(By Grace Rollins, MS, LAc) It's hard to just blurt it out there, for reasons I'll explain. But here goes. I was once significantly overweight.
The backstory is an all-too-common one. In short, I grew up in the American food milieu. In the 80s, this meant sweet boxed cereal and skim milk, packaged and frozen meals loaded with sugar, starch and preservatives, refined and processed bread, chips and snacks, candy and cookies, and tons of soda. Not to mention fast food. Those all too potent sensory memories abound from McDonald’s, Pizza Hut, Taco Bell, Domino’s Pizza, Little Ceaser’s, KFC, Dairy Queen. Wendy’s. Chuck-E-Cheese. (Thinking back, we sure ate a lot of crap pizza.)
Out of nowhere, my family moved to Southeast Asia for a year when I should have been in sixth grade.
It was an awesome, formative year in many ways. In this environment I probably ate more nutritious, whole food than I did any time prior, because we had a hired cook and housekeeper (a relatively inexpensive luxury in Jakarta, which my mother took advantage of). I remember consuming variations of traditional Indonesian curries and stews, rice and noodles adorned with coconut and novel spices, seafood and cooked vegetables, and an abundance of local fresh fruits I had never even heard of before. No doubt we had plenty of soda and junk food within reach as well, but it didn’t predominate to the same extent as back home.
Upon our return to the US, my financially strained single parent returned to the usual inexpensive, convenient fast-food and processed-food staples to keep us fed: pizza upon pizza, McDonald’s, mac n’ cheese (with that unholy orange color), sugary boxed cereals, frozen pot pies, quick pasta with sauce, canned soup.
When I started getting pocket money from babysitting, I used to go to the corner store every day after school to buy the “now with 20% more” packs of peanut M&Ms, which I washed down with a 20 oz Coke. During my freshman year of high school, I felt like a boss because I could buy a frozen Snickers for dessert right inside of the school cafeteria. This is amidst a lifeless public school cafeteria diet of things like tater tots, powdered mashed potatoes, fish sticks, processed meats, and pasta-- who wouldn't want a frozen Snickers?
As cheap entertainment, when hanging out with my teenybopper friends, we’d buy bags of candy, Snapple or soda, ice cream, and yes, slices of pizza. It was a bit early in the gourmet coffee trend, but I remember sampling my first frappucino in one of the rare establishments that offered this delicacy. My diet was further “supplemented” by the frequent sweets and snack foods available at home– cookies, chips, sweetened drinks, ice cream.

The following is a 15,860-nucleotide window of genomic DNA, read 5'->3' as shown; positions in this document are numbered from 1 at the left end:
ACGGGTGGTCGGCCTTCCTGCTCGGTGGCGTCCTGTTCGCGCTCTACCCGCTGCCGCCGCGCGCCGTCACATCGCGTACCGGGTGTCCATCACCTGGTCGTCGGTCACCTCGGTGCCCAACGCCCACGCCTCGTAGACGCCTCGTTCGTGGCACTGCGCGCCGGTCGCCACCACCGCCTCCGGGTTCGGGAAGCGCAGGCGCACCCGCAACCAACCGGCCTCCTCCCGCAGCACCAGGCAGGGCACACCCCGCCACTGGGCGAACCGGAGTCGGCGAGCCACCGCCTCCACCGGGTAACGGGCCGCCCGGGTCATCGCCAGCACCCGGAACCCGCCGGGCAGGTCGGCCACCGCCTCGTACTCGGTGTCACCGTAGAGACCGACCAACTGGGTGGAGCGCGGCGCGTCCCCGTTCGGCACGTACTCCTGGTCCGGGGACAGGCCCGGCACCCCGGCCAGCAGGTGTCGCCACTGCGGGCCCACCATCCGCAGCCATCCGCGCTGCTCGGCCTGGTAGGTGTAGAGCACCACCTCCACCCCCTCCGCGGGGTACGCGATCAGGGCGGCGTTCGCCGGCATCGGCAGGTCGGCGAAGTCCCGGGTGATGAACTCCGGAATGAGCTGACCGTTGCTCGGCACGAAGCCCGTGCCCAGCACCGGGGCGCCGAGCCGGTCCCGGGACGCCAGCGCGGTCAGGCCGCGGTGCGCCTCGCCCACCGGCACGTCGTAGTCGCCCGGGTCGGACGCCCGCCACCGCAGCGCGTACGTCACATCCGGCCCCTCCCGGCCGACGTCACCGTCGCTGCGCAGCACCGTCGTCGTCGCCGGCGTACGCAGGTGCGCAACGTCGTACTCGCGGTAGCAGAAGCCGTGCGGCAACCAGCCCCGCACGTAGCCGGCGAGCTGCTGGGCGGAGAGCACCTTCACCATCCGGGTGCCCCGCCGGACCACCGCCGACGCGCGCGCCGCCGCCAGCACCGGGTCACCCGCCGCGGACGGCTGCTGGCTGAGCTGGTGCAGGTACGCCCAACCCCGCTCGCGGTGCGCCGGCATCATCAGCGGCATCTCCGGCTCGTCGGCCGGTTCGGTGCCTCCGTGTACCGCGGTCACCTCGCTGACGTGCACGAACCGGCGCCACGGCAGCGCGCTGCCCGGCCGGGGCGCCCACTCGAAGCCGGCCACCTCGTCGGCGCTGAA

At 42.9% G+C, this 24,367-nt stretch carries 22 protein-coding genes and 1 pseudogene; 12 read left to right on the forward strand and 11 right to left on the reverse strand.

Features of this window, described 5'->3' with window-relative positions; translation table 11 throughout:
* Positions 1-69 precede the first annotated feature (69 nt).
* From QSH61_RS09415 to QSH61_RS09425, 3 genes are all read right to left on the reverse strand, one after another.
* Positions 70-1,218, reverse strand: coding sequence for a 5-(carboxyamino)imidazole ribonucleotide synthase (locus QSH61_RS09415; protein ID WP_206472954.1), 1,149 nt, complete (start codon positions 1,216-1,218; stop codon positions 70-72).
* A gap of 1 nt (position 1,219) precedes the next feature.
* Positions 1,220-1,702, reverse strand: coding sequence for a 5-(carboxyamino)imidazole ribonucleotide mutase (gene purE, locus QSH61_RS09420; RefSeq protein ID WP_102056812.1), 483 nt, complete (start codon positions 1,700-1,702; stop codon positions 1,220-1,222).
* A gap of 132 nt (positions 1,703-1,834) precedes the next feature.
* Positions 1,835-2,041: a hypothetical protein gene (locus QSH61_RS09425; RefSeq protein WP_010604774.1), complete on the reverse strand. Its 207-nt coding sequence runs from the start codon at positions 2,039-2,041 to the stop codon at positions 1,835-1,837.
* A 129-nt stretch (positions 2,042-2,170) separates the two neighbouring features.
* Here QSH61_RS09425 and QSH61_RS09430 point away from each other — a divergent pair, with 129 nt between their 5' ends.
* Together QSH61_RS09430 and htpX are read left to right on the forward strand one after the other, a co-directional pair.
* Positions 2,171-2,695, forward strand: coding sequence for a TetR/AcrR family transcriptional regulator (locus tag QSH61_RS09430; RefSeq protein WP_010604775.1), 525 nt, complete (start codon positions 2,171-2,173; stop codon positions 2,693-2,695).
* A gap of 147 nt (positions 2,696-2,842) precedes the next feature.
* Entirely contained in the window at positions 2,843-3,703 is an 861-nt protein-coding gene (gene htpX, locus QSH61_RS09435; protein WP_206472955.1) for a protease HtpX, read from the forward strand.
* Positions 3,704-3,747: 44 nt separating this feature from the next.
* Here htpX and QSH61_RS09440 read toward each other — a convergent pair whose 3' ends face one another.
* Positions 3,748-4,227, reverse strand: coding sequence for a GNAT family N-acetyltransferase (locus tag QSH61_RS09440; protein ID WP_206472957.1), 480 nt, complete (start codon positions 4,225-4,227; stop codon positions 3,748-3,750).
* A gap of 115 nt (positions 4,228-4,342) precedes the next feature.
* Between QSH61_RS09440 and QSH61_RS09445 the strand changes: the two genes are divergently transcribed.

Unlike some kids from unstable backgrounds, I also had access to whole foods cooked from scratch. I remember learning how to make things like hamburgers, oatmeal, eggs, and steamed broccoli at a young age and feeling quite proud of it. I remember enjoying roasted chickens, beef stew, pork chops, artichokes, potatoes, peas and carrots, whole fruit and salads. I also wouldn't call my lifestyle sedentary-- not close by today's standards. I played sports, walked and biked around the city of Boston, rollerbladed, ice skated. Though we watched plenty of TV and played some video games, we didn't have computers or the internet in the early 90s, so we probably stayed at home a lot less than kids do today. But the endless processed foods, sweets and fast foods, juggernauts that they are, took sway over my metabolism.
Unsurprisingly, as puberty set in during that first year back in the States, I started to gain significant weight. By eighth grade I was almost as tall as I am now, but thirty pounds heavier. I also developed inflamed, embarrassing cystic acne. Given the tender age and my family difficulties, my self-esteem was in the pits.
My early teen years gave me a window into how anyone could be crushed into utter hopelessness and self-defeating behavior under the mental strain of body image issues. It probably made all the difference that my academics were strong, keeping my self-esteem above water. I made it on scholarship into a prestigious boarding school for the remainder of high school, and eventually landed at an Ivy League college. In these environments I had access to an unparalleled education, top athletic facilities and quality food, and an increasingly diverse group of peers that modeled other ways to eat and live.
Even then, it was no Shangrila-- I also witnessed at close hand peers with serious eating disorders, or those making desperate attempts to "eat healthy" according to the certain norms and finding their mental or physical health falling apart. I had a few misfires myself and had to course-correct various times. Gradually, through my late teens and early twenties, I honed my diet, shifting myself away from processed foods and sugar, widening my palate to include a more diverse array of foods, normalizing my weight, improving my skin.